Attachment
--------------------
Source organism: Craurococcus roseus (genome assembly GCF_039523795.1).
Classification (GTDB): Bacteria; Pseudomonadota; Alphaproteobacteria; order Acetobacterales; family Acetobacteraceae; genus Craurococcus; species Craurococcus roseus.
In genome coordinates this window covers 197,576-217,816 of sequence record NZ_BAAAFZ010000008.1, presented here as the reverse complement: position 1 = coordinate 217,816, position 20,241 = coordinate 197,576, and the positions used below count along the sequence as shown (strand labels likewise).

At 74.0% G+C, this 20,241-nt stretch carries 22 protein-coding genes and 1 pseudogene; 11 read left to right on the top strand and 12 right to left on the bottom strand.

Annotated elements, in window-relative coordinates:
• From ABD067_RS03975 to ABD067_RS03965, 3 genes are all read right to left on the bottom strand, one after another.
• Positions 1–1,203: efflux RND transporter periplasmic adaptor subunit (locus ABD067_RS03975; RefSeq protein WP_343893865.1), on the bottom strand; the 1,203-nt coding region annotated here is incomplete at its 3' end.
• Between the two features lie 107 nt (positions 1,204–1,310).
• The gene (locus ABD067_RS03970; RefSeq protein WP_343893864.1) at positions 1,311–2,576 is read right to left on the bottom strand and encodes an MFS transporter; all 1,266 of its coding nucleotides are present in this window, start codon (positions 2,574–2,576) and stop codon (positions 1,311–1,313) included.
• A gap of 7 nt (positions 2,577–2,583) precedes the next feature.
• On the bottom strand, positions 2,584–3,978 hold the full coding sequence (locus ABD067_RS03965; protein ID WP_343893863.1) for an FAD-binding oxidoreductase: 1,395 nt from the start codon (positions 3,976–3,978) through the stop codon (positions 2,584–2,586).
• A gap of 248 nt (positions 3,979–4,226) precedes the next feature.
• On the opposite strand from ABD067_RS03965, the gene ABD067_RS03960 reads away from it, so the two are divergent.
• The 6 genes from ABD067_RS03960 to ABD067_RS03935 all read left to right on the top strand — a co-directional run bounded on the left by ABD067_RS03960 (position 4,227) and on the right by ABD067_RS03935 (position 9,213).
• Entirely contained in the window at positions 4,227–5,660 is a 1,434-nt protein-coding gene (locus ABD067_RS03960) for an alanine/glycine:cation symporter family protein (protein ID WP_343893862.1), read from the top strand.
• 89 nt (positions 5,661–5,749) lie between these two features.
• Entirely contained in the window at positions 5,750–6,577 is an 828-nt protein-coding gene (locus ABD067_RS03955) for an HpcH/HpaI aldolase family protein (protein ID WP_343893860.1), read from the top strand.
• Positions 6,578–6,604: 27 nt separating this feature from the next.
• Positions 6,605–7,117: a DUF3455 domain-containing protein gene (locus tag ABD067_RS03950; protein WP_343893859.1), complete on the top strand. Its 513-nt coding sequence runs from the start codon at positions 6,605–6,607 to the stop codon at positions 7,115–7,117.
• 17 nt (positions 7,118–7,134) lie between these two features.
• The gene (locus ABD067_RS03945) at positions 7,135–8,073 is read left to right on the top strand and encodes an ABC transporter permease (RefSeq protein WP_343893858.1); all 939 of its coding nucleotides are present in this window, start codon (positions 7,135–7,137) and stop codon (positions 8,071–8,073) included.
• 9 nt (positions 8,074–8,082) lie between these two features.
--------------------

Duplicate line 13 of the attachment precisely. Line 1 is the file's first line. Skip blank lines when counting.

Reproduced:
• On the opposite strand from ABD067_RS03965, the gene ABD067_RS03960 reads away from it, so the two are divergent.